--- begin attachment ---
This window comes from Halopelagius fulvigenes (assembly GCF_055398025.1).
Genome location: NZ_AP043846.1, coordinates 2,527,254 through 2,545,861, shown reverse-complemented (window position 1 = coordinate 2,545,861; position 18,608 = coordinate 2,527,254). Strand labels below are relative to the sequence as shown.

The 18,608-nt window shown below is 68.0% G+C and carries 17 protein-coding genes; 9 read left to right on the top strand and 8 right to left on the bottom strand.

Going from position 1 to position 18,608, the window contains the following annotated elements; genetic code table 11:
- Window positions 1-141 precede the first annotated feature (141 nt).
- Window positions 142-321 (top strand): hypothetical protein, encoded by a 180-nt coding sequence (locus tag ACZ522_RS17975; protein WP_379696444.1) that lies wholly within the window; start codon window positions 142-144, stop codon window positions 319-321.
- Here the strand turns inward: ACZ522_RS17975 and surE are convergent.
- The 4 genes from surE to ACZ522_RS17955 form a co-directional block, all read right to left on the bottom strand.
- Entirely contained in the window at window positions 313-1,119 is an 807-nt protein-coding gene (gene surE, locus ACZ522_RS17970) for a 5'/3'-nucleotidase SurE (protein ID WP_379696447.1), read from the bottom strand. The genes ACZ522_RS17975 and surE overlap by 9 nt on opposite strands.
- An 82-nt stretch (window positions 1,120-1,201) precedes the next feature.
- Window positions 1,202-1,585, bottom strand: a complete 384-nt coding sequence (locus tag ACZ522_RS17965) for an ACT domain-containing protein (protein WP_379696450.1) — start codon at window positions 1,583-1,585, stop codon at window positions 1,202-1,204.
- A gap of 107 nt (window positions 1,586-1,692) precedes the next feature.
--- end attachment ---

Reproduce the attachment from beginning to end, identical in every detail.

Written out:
This window comes from Halopelagius fulvigenes (assembly GCF_055398025.1).
Genome location: NZ_AP043846.1, coordinates 2,527,254 through 2,545,861, shown reverse-complemented (window position 1 = coordinate 2,545,861; position 18,608 = coordinate 2,527,254). Strand labels below are relative to the sequence as shown.

The 18,608-nt window shown below is 68.0% G+C and carries 17 protein-coding genes; 9 read left to right on the top strand and 8 right to left on the bottom strand.

Going from position 1 to position 18,608, the window contains the following annotated elements; genetic code table 11:
- Window positions 1-141 precede the first annotated feature (141 nt).
- Window positions 142-321 (top strand): hypothetical protein, encoded by a 180-nt coding sequence (locus tag ACZ522_RS17975; protein WP_379696444.1) that lies wholly within the window; start codon window positions 142-144, stop codon window positions 319-321.
- Here the strand turns inward: ACZ522_RS17975 and surE are convergent.
- The 4 genes from surE to ACZ522_RS17955 form a co-directional block, all read right to left on the bottom strand.
- Entirely contained in the window at window positions 313-1,119 is an 807-nt protein-coding gene (gene surE, locus ACZ522_RS17970) for a 5'/3'-nucleotidase SurE (protein ID WP_379696447.1), read from the bottom strand. The genes ACZ522_RS17975 and surE overlap by 9 nt on opposite strands.
- An 82-nt stretch (window positions 1,120-1,201) precedes the next feature.
- Window positions 1,202-1,585, bottom strand: a complete 384-nt coding sequence (locus tag ACZ522_RS17965) for an ACT domain-containing protein (protein WP_379696450.1) — start codon at window positions 1,583-1,585, stop codon at window positions 1,202-1,204.
- A gap of 107 nt (window positions 1,586-1,692) precedes the next feature.